This award rewards those NHS organisations who have successfully implemented initiatives that have enabled them to reduce readmissions or improve the safety of discharge from one area of care to another.
An analysis of the impact of intramuscular antibiotics for the treatment of severe-borderline foot infections in diabetes: an admission avoidance strategy
Norfolk & Norwich University Hospitals NHS Trust
Research by NHS Diabetes has shown that the most frequent cause of diabetes-related hospital admissions is conditions affecting the foot. To address this, Norfolk & Norwich University Hospitals NHS Trust felt that some infections could be safely treated at home, with once daily intramuscular antibiotics administered by practice or district nurses, rather than in hospital. During the first 22 months of using the protocol, of the 26 episodes treated, 14 people required no admission at all, and of the remainder, their length of stay was significantly shorter than those people who required immediate hospital admission. In the first 22 months of using this approach, over £62,000 was saved by avoiding, or shortening hospital stay.
"A fabulous initiative, clever, brilliant, with real cost savings in context of antibiotic overuse."
Management of Raised Glucose (MoRG), A Clinical Decision Tool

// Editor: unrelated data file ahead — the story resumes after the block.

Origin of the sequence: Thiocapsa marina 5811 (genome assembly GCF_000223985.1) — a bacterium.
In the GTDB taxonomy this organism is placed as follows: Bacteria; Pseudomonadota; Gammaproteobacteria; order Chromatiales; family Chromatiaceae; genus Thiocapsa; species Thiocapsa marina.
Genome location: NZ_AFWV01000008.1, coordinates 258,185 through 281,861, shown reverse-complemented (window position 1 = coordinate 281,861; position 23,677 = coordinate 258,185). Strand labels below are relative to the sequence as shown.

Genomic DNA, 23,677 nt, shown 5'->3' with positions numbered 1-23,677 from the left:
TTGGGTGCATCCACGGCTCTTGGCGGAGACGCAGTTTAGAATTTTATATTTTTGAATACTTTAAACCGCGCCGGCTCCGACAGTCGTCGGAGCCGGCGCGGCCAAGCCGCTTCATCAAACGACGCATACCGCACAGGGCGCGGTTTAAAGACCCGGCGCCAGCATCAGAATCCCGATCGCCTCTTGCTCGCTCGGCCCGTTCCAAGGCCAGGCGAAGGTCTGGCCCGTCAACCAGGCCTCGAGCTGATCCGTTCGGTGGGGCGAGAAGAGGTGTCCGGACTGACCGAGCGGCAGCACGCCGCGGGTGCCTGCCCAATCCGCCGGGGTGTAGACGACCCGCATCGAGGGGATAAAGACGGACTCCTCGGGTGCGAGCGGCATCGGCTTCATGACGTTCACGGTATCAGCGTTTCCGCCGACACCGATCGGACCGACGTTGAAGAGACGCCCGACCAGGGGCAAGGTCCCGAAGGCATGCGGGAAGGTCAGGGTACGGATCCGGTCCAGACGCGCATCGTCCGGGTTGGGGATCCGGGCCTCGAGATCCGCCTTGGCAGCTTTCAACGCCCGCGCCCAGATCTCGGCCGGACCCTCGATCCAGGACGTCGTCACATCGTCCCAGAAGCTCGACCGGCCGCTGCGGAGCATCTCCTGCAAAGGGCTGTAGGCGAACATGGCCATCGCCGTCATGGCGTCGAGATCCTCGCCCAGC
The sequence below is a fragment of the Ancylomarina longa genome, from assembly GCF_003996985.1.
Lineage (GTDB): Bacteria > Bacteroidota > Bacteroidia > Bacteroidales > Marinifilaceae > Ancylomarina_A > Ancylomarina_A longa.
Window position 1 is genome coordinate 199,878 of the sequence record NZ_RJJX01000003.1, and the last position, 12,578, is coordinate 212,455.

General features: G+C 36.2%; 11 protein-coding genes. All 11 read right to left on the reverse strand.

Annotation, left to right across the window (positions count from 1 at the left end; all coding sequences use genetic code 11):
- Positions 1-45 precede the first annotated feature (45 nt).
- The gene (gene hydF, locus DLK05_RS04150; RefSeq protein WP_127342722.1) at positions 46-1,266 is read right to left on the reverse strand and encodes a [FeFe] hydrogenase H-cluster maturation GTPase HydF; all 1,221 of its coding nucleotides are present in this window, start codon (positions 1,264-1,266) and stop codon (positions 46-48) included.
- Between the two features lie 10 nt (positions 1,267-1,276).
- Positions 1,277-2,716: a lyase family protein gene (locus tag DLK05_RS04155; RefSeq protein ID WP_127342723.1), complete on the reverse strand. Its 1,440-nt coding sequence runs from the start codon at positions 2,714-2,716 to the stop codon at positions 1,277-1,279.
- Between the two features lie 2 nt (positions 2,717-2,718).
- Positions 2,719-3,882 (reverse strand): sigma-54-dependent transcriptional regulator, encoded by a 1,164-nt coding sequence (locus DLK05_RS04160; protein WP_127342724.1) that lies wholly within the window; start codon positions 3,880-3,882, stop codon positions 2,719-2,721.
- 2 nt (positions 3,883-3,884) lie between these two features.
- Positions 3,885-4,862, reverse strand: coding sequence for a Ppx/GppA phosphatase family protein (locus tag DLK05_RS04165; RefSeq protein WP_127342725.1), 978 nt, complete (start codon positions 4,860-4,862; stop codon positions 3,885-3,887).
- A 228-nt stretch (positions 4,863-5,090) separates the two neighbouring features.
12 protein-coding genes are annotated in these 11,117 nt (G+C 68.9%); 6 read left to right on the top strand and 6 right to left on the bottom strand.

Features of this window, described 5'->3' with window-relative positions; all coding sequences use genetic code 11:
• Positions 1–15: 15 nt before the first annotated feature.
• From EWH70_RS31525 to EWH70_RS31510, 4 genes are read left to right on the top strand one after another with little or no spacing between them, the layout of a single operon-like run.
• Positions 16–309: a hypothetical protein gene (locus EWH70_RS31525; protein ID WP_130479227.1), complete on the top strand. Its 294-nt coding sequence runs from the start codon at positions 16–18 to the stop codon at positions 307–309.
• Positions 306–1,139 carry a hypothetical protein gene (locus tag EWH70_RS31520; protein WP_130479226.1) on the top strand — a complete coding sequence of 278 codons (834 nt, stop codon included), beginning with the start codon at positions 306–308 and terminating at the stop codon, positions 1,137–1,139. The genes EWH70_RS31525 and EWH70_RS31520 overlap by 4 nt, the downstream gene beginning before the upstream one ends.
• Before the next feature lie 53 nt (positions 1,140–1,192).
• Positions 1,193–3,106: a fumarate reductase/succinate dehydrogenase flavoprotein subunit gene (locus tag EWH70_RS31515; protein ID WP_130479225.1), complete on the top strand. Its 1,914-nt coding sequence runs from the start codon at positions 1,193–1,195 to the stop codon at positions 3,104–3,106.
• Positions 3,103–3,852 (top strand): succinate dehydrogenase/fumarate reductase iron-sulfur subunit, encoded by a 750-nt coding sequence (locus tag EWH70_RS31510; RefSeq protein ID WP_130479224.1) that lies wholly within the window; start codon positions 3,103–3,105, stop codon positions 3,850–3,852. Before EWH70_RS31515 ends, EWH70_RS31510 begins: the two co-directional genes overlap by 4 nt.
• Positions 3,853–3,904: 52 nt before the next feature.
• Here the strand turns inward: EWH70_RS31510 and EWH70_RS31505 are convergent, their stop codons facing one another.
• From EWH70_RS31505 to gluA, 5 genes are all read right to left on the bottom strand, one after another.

Royal Surrey County Hospital
Many physicians have limited experience and confidence in diabetes early discharge, and the safest option is often to admit patients for specialist diabetes review as inpatients regardless of whether or not this is needed. To address this, the diabetes specialist team at Royal Surrey designed a tool to help non-diabetes specialists identify those patients who could be safely discharged and managed at home. The Management of Raised Glucose (MoRG) clinical decision tool consists of an algorithm that guides physicians through the patient assessment. It can be safely used by non-specialists, and it aims to improve the quality of assessment, aid safe early discharge, and improve patient care whether patients remain in hospital or not. It has also been shown to lead to a reduction in inappropriate intravenous insulin infusion use and improve patient satisfaction.
Admission Avoidance – telephone helpline
Anglian Community Enterprise CIC
The North East Essex Diabetes Team set up a telephone helpline service, which involved a senior DSN or consultant being immediately available to answer queries from primary care HCPs. The helpline was available to give advice from 8am-8pm, and DSNs can arrange to see patients who would otherwise have been admitted to hospital. This review of patients took place in a clinic or their home environment. Each patient was followed up by the service the following day and then referred on to the appropriate service to continued management. The helpline resulted in a reduction of 41 admissions over 6 months and provided essential data for the future planning of the service, which is shortly to be fully commissioned.
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